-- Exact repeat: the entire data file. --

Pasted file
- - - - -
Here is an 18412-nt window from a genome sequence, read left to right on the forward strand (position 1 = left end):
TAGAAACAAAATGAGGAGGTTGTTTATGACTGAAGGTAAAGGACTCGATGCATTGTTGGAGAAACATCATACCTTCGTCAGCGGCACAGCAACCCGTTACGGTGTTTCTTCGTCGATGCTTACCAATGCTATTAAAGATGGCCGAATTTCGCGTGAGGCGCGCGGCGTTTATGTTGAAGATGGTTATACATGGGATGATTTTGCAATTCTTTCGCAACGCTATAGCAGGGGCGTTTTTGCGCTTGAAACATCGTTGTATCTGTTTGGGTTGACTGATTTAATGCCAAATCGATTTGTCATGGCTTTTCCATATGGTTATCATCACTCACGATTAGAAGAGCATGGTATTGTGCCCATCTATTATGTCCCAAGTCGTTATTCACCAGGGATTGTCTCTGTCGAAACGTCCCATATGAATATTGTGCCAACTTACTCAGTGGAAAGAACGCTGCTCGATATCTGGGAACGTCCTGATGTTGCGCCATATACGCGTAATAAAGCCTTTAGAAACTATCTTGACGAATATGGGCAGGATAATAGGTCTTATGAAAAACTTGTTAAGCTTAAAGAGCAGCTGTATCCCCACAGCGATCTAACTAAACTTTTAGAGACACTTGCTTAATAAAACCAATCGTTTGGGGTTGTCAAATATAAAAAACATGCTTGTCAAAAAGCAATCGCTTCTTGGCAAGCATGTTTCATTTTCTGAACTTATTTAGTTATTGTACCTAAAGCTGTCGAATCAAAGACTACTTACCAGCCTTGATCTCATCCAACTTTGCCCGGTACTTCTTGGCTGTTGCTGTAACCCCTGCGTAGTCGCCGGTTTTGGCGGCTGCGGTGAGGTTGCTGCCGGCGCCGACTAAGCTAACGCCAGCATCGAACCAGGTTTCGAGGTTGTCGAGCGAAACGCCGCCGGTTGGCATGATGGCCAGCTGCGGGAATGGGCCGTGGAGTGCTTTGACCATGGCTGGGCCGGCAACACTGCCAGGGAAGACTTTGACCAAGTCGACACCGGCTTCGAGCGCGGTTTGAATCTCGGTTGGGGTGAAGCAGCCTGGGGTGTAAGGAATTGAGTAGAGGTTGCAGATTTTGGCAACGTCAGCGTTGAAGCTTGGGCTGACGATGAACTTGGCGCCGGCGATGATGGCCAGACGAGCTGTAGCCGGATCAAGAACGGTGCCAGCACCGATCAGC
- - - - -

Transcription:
Here is an 18412-nt window from a genome sequence, read left to right on the forward strand (position 1 = left end):
TAGAAACAAAATGAGGAGGTTGTTTATGACTGAAGGTAAAGGACTCGATGCATTGTTGGAGAAACATCATACCTTCGTCAGCGGCACAGCAACCCGTTACGGTGTTTCTTCGTCGATGCTTACCAATGCTATTAAAGATGGCCGAATTTCGCGTGAGGCGCGCGGCGTTTATGTTGAAGATGGTTATACATGGGATGATTTTGCAATTCTTTCGCAACGCTATAGCAGGGGCGTTTTTGCGCTTGAAACATCGTTGTATCTGTTTGGGTTGACTGATTTAATGCCAAATCGATTTGTCATGGCTTTTCCATATGGTTATCATCACTCACGATTAGAAGAGCATGGTATTGTGCCCATCTATTATGTCCCAAGTCGTTATTCACCAGGGATTGTCTCTGTCGAAACGTCCCATATGAATATTGTGCCAACTTACTCAGTGGAAAGAACGCTGCTCGATATCTGGGAACGTCCTGATGTTGCGCCATATACGCGTAATAAAGCCTTTAGAAACTATCTTGACGAATATGGGCAGGATAATAGGTCTTATGAAAAACTTGTTAAGCTTAAAGAGCAGCTGTATCCCCACAGCGATCTAACTAAACTTTTAGAGACACTTGCTTAATAAAACCAATCGTTTGGGGTTGTCAAATATAAAAAACATGCTTGTCAAAAAGCAATCGCTTCTTGGCAAGCATGTTTCATTTTCTGAACTTATTTAGTTATTGTACCTAAAGCTGTCGAATCAAAGACTACTTACCAGCCTTGATCTCATCCAACTTTGCCCGGTACTTCTTGGCTGTTGCTGTAACCCCTGCGTAGTCGCCGGTTTTGGCGGCTGCGGTGAGGTTGCTGCCGGCGCCGACTAAGCTAACGCCAGCATCGAACCAGGTTTCGAGGTTGTCGAGCGAAACGCCGCCGGTTGGCATGATGGCCAGCTGCGGGAATGGGCCGTGGAGTGCTTTGACCATGGCTGGGCCGGCAACACTGCCAGGGAAGACTTTGACCAAGTCGACACCGGCTTCGAGCGCGGTTTGAATCTCGGTTGGGGTGAAGCAGCCTGGGGTGTAAGGAATTGAGTAGAGGTTGCAGATTTTGGCAACGTCAGCGTTGAAGCTTGGGCTGACGATGAACTTGGCGCCGGCGATGATGGCCAGACGAGCTGTAGCCGGATCAAGAACGGTGCCAGCACCGATCAGC